Andy Maguire, the EPA's on-scene coordinator, told the AP that testing is continuing at the intake areas and other nearby points, but hexavalent chromium from the spill has so far not been found in Lake Michigan.
Chromium-6 is used in chrome plating, wood and leather treatments, dyes and pigments and the water in cooling towers of electrical power plants.
The chemical has long been known to cause lung cancer when airborne particles are inhaled. Recent science has also shown that, when ingested, it can cause stomach cancer. A 2008 study by the National Toxicology Program found chromium-6 in drinking water caused cancer in rats and mice.
California is the only state that has set an enforceable legal limit for chromium-6 in drinking water. The state's public health goal is 0.02 parts per billion of chromium-6 in drinking water, yet the state's legal limit is 500 times higher.
The current federal drinking water standard is 100 parts per billion for total chromium, a measurement that includes the toxic chromium-6 and chromium-3, which is an essential human dietary element.
Health groups are pushing for federal regulators to set national drinking water standards.
By Jeff Alexander
The federal government is winning the battle to keep Asian carp from reaching the Great Lakes, according to an Obama administration official.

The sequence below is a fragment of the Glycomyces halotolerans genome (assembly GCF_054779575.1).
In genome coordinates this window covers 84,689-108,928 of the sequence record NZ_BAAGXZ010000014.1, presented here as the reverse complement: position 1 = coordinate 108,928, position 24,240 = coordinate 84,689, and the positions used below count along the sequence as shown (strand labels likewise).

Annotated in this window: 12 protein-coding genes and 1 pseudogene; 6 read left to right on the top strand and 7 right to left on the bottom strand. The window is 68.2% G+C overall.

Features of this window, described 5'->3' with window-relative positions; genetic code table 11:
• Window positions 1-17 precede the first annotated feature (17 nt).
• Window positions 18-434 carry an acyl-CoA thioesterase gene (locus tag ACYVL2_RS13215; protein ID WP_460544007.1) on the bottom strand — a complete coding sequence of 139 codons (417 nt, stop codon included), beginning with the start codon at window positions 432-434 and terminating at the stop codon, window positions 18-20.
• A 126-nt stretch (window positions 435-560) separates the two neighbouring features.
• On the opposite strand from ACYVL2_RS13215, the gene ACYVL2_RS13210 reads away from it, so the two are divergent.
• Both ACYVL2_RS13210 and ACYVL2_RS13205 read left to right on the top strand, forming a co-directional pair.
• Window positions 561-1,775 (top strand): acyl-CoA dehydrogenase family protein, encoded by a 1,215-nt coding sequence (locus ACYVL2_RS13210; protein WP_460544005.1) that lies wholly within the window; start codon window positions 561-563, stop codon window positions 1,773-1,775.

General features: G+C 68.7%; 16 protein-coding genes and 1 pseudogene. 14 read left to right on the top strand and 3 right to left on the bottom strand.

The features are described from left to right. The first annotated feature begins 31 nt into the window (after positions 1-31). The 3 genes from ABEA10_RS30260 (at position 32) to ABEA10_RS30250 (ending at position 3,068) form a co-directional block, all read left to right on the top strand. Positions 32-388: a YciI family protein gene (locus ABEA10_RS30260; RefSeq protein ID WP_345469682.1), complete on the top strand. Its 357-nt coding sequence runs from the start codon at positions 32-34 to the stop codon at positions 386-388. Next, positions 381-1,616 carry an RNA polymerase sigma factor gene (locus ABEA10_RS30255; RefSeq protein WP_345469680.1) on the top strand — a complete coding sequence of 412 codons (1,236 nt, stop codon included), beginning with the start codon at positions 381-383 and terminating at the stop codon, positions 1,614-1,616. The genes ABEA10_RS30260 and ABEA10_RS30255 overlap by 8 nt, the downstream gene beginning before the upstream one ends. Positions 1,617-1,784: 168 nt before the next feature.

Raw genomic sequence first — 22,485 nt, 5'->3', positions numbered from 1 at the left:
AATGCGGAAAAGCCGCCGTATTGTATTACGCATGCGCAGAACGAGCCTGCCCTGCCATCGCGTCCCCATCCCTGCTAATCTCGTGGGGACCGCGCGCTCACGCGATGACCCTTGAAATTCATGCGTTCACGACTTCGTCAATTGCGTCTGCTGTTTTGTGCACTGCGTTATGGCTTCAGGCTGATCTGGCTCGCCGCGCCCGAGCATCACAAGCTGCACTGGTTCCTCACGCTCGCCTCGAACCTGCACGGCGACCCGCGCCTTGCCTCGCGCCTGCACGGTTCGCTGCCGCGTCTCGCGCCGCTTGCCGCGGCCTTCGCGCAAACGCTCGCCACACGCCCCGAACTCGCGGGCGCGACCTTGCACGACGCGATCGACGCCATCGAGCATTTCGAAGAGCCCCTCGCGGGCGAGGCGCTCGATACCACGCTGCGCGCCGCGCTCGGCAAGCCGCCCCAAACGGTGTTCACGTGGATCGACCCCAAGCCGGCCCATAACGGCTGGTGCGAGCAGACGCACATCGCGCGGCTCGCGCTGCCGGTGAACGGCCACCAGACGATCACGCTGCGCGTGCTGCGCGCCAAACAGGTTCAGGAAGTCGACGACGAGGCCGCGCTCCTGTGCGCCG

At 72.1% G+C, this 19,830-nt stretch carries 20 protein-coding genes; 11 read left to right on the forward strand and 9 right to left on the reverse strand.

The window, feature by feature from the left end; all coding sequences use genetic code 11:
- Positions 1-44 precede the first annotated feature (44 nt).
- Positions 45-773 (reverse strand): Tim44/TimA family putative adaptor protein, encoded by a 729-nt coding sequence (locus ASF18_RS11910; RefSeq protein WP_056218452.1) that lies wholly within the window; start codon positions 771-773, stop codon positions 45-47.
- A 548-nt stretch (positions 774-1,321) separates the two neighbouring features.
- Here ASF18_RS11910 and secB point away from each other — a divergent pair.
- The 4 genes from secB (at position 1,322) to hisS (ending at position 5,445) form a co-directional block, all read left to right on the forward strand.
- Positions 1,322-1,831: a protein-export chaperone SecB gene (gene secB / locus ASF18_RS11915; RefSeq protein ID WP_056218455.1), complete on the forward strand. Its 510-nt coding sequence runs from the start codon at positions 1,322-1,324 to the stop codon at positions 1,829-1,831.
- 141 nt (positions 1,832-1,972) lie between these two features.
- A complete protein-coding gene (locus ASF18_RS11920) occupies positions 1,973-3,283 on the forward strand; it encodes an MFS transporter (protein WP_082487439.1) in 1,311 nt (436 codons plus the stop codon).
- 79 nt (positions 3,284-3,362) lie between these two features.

Cameron Davis, the Obama administration’s point person on Great Lakes issues, told a group of conservation leaders this week that the government has stopped the advance of Asian carp, which—depending on whom you believe—are either 50 miles from Lake Michigan or already in the lake.
“We’re winning the war on Asian carp,” Davis said on Feb. 29 during a White House Great Lakes Summit, which was held in conjunction with Great Lakes Days in Washington, D.C.
Government crews are “beating back” the advance of Asian carp in the Chicago Waterway System, the network of manmade canals that form an artificial link between the Mississippi River and Lake Michigan, Davis said.
His claim was met with a stunned silence from the group of scientists and conservation leaders (including several from National Wildlife Federation) who were invited to participate in the Great Lakes Summit.
The reason—Researchers have repeatedly found traces of Asian carp DNA in Chicago-area waters with direct connections to Lake Michigan. Those findings suggest Asian carp have breached an electric fish barrier in the Chicago Waterway System and reached the southern fringe of Lake Michigan.